CBS Throws Upfront Gauntlet

Apr 19, 2004  •  Post A Comment

Jeff Zucker, president of the NBC Entertainment, News and Cable Group, refused Friday to reply to CBS’s predictions that it will challenge NBC for the position of market leader in the 2004-05 upfront.
Mr. Zucker, speaking during a press briefing in New York, instead reiterated that he is confident NBC will finish first in the 18 to 49 demo in every daypart this season and will have to replace very little of its lineup next season. He also took the opportunity to note that the April 15 finale of “The Apprentice,” which according to Nielsen drew some 27.6 million viewers and 18-month-high demographics for NBC, exceeded the network’s expectations.
NBC’s traditional briefings in New York and Los Angeles in advance of the upfront generally are off-the-record and focus on programs in development. CBS’s move, to hold an on-the-record meeting with members of the press earlier last week, was more unusual.
On Tuesday CBS predicted that for the first time in some 20 years it will challenge NBC’s upfront position. The network also expects to take money from competitors, including cable.
“We are the future,” CBS President Leslie Moonves said at a press breakfast designed to “set the table” for the upfront selling frenzy that will kick off in mid-May. He predicted CBS would get the highest cost-per-thousand increases (double digits) because CBS:
* Has the most stable lineup, in which no more than four hours will be new (assuming “Everybody Loves Raymond” comes back for one final season, a negotiation Mr. Moonves hopes to have wrapped up shortly). “We’ve already won next season,” Mr. Moonves said. “Where we have needs, we have lead-ins.” In addition, the third edition of the “CSI” franchise, “CSI: New York,” arrives soon at CBS. Mr. Moonves predicts “CSI: New York” will be the biggest freshman performer next season.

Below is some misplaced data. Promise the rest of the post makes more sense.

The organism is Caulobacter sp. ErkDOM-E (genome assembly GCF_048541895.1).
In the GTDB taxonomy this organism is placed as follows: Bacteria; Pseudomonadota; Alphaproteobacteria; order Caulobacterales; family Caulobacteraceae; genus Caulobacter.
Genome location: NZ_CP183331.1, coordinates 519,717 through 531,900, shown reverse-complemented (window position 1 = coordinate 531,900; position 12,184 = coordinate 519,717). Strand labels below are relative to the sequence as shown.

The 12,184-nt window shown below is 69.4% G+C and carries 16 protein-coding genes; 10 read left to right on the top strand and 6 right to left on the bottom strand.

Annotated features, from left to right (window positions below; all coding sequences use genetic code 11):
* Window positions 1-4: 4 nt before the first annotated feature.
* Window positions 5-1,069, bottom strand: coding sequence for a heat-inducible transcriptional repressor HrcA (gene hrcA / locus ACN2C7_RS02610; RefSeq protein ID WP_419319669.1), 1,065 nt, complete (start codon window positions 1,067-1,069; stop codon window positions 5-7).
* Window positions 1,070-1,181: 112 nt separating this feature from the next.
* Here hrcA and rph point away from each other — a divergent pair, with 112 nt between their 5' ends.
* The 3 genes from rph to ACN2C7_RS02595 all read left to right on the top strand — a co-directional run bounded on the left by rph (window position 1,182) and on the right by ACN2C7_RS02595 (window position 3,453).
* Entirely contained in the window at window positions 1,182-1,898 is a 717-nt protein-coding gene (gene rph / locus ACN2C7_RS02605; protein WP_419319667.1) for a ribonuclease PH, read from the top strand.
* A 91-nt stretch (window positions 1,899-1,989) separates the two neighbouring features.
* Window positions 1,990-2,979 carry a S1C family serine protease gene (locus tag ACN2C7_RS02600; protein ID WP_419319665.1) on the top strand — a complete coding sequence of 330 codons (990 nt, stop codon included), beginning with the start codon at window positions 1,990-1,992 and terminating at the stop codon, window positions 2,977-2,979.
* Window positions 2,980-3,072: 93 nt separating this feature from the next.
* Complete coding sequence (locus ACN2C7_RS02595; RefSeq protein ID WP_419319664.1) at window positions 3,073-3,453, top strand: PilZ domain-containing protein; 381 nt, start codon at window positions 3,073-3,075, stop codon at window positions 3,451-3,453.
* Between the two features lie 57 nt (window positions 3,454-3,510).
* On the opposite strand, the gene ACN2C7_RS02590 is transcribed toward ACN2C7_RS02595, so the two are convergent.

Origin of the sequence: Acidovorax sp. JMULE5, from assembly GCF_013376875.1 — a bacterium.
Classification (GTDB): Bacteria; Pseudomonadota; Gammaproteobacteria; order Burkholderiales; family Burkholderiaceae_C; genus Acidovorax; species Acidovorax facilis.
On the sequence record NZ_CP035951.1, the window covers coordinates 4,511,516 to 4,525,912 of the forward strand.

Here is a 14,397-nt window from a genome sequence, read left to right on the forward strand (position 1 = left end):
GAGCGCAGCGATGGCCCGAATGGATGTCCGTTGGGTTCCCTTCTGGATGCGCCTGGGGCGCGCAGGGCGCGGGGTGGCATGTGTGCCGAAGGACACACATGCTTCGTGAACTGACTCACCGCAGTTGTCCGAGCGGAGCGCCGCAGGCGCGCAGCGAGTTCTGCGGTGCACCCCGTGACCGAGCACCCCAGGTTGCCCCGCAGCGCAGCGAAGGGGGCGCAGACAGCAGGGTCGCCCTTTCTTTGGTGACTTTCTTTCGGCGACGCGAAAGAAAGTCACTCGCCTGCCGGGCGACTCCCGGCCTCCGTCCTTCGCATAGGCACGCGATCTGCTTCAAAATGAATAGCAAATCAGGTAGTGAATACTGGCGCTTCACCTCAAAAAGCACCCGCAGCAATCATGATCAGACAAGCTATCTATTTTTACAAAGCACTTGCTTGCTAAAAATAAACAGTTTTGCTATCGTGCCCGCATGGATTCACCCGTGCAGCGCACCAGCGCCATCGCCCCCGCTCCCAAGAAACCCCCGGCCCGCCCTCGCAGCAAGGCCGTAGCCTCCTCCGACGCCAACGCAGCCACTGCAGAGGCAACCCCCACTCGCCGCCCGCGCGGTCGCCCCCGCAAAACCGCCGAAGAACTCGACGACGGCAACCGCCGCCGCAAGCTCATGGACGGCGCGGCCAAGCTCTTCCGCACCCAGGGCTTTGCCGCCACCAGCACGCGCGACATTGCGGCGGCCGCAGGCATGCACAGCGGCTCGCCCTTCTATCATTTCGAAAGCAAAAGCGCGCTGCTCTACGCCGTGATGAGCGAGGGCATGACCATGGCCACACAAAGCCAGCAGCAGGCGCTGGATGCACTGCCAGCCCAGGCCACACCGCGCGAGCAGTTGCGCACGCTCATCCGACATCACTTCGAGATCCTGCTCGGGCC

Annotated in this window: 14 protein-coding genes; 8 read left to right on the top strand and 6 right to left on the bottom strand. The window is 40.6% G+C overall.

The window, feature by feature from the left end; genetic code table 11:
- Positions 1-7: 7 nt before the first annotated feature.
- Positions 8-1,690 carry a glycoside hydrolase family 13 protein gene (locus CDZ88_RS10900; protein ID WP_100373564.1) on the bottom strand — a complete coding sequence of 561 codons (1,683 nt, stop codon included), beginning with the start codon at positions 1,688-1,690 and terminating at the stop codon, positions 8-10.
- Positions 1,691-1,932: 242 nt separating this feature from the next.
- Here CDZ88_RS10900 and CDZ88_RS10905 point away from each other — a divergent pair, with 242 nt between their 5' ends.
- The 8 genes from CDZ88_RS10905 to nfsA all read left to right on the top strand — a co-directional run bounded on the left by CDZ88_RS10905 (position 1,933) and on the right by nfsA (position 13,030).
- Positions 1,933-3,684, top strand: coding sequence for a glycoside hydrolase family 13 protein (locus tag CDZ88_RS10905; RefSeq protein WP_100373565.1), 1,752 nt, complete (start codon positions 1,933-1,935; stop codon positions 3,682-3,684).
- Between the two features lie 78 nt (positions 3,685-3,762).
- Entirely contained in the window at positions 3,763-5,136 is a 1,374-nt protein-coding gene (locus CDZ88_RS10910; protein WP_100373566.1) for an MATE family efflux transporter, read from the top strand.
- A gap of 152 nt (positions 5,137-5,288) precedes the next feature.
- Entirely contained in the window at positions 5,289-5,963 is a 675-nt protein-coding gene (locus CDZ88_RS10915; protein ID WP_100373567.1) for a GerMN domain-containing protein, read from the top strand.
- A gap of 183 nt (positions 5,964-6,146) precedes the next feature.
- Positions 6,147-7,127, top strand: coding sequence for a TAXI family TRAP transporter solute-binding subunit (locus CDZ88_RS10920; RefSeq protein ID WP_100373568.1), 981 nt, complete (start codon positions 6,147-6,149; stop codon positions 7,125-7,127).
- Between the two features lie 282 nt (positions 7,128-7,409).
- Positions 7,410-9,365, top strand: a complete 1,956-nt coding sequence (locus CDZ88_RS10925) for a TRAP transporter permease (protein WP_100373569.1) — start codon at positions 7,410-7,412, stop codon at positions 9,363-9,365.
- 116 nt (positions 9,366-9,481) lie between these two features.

* Is the leader in total viewers and the 25 to 54 demo, which the network insists is “the audience most coveted by advertisers,” and is running only 0.2 of a ratings point behind NBC in the 18 to 49 demo.
* Has the audience with “the best socioeconomic profile,” if advertisers are looking for real upscale viewers. Executive VP of Research and Planning David Poltrack declared the upscale 18 to 49 category, in which NBC has touted its leadership, “the most bogus statistic ever” because it includes dependent young adults, which Mr. Moonves characterized as a “Daddy, buy me a car” group. And Daddy doesn’t buy the kids a Lexus, Mr. Moonves said.
Added Mr. Poltrack, “The buying power in this country is absolutely concentrated in 35 to 64,” and brand switching is greatest in the same group. He said CBS is asking Nielsen for a network-by-network breakdown of dependent young adults in upper-income households.
Network Sales President Jo Ann Ross said CBS is breathing down NBC’s neck in key retail categories on Thursday night, now the richest night of the TV week, and has been dubbed a “must-buy” on Thursday night for movie advertisers. She also said the network has “a huge opportunity” on Wednesdays and has improved Sundays with “Cold Case” and a “revived” Sunday night movie that brings in broad demos.
She said CBS is seeing growth among upscale men targeted by low-carb beers. She also cited growth in the financial sector, especially on Sundays, and the tech sector (Thursdays and Mondays). She predicted that “a lot of money is going to be placed” against high-definition TV advertising.
“Any growth in cable is not coming from CBS,” she said.
“Cable has done a very good job of telling you that cable is doing better than it is,” Mr. Moonves said.